Skewers of lamb on the “home” grill
Lamb is not necessarily everybody’s favourite. In my native Germany the consumption of lamb is about less than one kilogram per capita. Only in the 18th century lamb and mutton was the main meat consumed in German lands. Sheep meat has a bad reputation because most people do not know how to properly prepare it. That;s at least my understanding of the matter.
Since I marries Margit I have learned my lesson about lamb. It can be a wonderful dish, you just have to cook it in the right way and, I might add, with the right spices.
The finished lamb skewers
A nice salad with onions and some chilies
Also some rice
The coriander and the other “Southern” spices as well as the lamb itself call for a Mediterranean wine. So why not a Nero d’Avola from Sicily?
This red grape variety is the most important one of the island. The grape is used in blends and for the production of fortified wines. The ‘2009 MandraRossa Nero d’ Avola, IGT’ was just the right wine for that meal.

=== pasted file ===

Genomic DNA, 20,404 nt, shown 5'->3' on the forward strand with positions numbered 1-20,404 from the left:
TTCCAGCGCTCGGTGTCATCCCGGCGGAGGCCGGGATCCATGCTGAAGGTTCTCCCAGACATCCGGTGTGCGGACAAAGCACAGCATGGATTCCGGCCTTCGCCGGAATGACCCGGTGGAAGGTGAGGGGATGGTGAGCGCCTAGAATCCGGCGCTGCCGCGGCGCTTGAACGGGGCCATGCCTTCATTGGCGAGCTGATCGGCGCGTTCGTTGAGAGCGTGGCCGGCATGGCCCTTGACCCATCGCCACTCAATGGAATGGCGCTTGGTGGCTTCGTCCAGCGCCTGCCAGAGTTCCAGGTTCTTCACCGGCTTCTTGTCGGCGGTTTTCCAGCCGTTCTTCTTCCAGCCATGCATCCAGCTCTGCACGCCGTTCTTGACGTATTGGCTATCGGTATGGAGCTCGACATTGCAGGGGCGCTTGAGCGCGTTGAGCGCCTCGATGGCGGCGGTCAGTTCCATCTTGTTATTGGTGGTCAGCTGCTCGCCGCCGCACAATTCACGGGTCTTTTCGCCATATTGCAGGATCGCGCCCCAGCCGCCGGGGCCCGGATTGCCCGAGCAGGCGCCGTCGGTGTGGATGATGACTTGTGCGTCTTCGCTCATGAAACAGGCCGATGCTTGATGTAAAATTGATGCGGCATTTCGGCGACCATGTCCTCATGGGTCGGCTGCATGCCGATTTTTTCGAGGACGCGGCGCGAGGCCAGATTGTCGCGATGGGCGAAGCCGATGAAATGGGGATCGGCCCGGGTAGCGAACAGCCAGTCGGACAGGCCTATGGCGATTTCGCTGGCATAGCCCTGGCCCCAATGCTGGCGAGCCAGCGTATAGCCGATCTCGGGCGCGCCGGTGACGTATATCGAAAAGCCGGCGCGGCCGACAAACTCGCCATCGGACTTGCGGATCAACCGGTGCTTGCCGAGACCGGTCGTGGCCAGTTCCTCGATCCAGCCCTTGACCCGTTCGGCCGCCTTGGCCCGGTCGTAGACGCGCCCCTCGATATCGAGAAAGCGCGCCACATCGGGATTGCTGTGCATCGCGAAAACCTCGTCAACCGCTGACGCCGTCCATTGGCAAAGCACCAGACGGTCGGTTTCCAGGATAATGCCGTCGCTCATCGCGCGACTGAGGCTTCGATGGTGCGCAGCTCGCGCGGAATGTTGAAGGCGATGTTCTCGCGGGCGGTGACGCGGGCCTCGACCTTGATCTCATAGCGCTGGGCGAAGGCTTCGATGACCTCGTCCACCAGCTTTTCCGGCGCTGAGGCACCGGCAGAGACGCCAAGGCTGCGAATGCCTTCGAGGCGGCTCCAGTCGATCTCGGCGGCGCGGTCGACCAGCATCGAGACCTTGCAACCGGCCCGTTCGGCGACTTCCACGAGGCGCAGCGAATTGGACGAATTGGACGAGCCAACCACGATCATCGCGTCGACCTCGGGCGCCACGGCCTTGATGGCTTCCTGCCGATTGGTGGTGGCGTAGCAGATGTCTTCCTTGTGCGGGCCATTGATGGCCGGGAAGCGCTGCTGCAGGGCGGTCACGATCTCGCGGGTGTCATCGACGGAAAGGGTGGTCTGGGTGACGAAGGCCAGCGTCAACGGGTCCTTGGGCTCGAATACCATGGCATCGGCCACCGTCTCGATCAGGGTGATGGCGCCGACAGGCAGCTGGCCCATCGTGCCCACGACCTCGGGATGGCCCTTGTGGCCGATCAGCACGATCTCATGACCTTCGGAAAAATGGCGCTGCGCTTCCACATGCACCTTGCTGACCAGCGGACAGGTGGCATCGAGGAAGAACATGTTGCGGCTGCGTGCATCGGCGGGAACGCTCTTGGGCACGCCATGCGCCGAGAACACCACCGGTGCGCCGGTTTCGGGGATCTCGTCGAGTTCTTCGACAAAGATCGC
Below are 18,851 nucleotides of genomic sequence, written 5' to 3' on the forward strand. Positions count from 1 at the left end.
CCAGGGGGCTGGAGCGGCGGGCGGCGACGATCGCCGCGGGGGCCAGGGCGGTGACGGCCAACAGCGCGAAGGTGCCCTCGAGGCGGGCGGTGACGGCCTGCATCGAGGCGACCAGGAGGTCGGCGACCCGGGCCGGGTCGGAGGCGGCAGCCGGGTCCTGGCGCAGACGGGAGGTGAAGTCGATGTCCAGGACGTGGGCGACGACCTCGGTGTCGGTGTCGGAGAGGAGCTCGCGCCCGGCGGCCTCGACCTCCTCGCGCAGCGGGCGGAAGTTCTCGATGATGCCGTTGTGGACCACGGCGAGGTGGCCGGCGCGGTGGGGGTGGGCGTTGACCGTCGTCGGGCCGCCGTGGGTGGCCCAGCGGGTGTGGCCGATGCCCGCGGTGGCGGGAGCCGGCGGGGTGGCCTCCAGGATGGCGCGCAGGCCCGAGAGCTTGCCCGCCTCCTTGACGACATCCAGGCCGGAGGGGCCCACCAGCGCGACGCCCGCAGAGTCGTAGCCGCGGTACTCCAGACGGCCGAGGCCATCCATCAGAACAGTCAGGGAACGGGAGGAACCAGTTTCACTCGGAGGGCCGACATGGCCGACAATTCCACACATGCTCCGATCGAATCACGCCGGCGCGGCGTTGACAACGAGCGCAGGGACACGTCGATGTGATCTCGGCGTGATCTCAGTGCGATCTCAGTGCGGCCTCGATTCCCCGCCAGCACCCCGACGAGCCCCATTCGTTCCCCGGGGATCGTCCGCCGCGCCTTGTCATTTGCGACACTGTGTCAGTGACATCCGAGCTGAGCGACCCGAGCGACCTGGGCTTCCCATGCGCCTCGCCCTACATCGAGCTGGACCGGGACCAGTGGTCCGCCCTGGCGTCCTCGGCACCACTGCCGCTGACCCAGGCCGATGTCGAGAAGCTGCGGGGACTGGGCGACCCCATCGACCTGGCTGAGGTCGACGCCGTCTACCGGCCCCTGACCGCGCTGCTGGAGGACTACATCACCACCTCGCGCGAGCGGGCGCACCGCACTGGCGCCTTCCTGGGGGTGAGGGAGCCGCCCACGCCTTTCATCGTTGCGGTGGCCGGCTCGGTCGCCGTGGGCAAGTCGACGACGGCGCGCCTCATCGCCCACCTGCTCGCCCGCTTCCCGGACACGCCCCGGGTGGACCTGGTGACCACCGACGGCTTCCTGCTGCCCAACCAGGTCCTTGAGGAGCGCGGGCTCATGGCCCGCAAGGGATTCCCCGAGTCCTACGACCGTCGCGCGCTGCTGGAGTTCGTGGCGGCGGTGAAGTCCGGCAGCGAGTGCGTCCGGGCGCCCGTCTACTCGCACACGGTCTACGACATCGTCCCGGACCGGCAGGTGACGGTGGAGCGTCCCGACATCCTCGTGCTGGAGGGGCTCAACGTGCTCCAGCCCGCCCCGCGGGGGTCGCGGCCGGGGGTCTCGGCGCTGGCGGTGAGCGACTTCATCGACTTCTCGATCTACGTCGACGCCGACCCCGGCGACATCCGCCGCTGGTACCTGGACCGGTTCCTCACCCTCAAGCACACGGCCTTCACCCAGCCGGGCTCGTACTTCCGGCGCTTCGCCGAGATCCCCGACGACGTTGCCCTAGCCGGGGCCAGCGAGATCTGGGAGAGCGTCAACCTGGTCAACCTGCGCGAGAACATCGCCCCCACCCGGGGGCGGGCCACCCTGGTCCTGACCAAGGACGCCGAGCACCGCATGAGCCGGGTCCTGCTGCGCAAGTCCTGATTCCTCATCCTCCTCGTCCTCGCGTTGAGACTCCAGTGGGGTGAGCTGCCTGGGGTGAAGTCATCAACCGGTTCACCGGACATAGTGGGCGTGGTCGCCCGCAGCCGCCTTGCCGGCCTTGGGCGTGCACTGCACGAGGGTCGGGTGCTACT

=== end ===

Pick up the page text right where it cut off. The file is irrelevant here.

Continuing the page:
A beautiful colour of the Nero d’Avola
Wines made from the indigenous Nero d’Avola grape is sometimes referred to as the ‘godfather’ of Sicilian wine. The MandraRossa Estate is located near Menfi in the southwest of the Island. When I visited Sicily in 1988 (oh god that’s so long ago), my first and last visit of this splendid place, we did not go that far West.
The front label
The wine shows beautiful flavours of plum, is spicy and richly textured. The MandraRossa is not a blend but a single variety wine. In my view this is a wine for every day consumption. In the “Timo Mayer classification”, it would qualify as an “umpf” wine: a wine with guts. My verdict: get a bottle and enjoy.
The back label
“Timo Mayer classification”, it would qualify as an “umpf” wine: a wine with guts:
Can you please tell me more about this “classification”? It is obviously an “informal” classification no doubt reflecting Timo Mayer’s philosophy of wine making but it intrigues me!